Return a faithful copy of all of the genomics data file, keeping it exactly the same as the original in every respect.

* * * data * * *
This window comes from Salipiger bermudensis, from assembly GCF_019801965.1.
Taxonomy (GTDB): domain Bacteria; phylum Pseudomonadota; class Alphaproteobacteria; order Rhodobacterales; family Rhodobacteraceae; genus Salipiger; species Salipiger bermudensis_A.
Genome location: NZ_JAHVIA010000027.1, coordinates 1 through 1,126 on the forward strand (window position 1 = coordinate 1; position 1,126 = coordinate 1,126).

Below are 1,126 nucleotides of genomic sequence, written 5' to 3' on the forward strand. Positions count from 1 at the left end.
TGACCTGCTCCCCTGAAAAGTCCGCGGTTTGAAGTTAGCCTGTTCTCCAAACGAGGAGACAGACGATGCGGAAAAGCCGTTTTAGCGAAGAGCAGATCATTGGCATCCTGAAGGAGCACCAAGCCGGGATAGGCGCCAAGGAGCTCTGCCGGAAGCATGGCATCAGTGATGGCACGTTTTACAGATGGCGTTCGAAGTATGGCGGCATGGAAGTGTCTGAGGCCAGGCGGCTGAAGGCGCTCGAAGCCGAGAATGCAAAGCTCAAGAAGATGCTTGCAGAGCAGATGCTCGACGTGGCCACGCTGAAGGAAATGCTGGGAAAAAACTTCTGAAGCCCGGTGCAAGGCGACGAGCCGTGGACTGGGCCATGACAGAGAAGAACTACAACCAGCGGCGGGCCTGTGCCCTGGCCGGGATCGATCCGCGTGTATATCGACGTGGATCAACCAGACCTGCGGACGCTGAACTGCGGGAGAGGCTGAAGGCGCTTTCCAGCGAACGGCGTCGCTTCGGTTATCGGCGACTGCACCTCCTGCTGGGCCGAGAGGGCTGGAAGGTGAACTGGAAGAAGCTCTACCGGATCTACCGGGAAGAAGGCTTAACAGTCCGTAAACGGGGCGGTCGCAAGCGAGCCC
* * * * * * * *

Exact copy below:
This window comes from Salipiger bermudensis, from assembly GCF_019801965.1.
Taxonomy (GTDB): domain Bacteria; phylum Pseudomonadota; class Alphaproteobacteria; order Rhodobacterales; family Rhodobacteraceae; genus Salipiger; species Salipiger bermudensis_A.
Genome location: NZ_JAHVIA010000027.1, coordinates 1 through 1,126 on the forward strand (window position 1 = coordinate 1; position 1,126 = coordinate 1,126).

Below are 1,126 nucleotides of genomic sequence, written 5' to 3' on the forward strand. Positions count from 1 at the left end.
TGACCTGCTCCCCTGAAAAGTCCGCGGTTTGAAGTTAGCCTGTTCTCCAAACGAGGAGACAGACGATGCGGAAAAGCCGTTTTAGCGAAGAGCAGATCATTGGCATCCTGAAGGAGCACCAAGCCGGGATAGGCGCCAAGGAGCTCTGCCGGAAGCATGGCATCAGTGATGGCACGTTTTACAGATGGCGTTCGAAGTATGGCGGCATGGAAGTGTCTGAGGCCAGGCGGCTGAAGGCGCTCGAAGCCGAGAATGCAAAGCTCAAGAAGATGCTTGCAGAGCAGATGCTCGACGTGGCCACGCTGAAGGAAATGCTGGGAAAAAACTTCTGAAGCCCGGTGCAAGGCGACGAGCCGTGGACTGGGCCATGACAGAGAAGAACTACAACCAGCGGCGGGCCTGTGCCCTGGCCGGGATCGATCCGCGTGTATATCGACGTGGATCAACCAGACCTGCGGACGCTGAACTGCGGGAGAGGCTGAAGGCGCTTTCCAGCGAACGGCGTCGCTTCGGTTATCGGCGACTGCACCTCCTGCTGGGCCGAGAGGGCTGGAAGGTGAACTGGAAGAAGCTCTACCGGATCTACCGGGAAGAAGGCTTAACAGTCCGTAAACGGGGCGGTCGCAAGCGAGCCC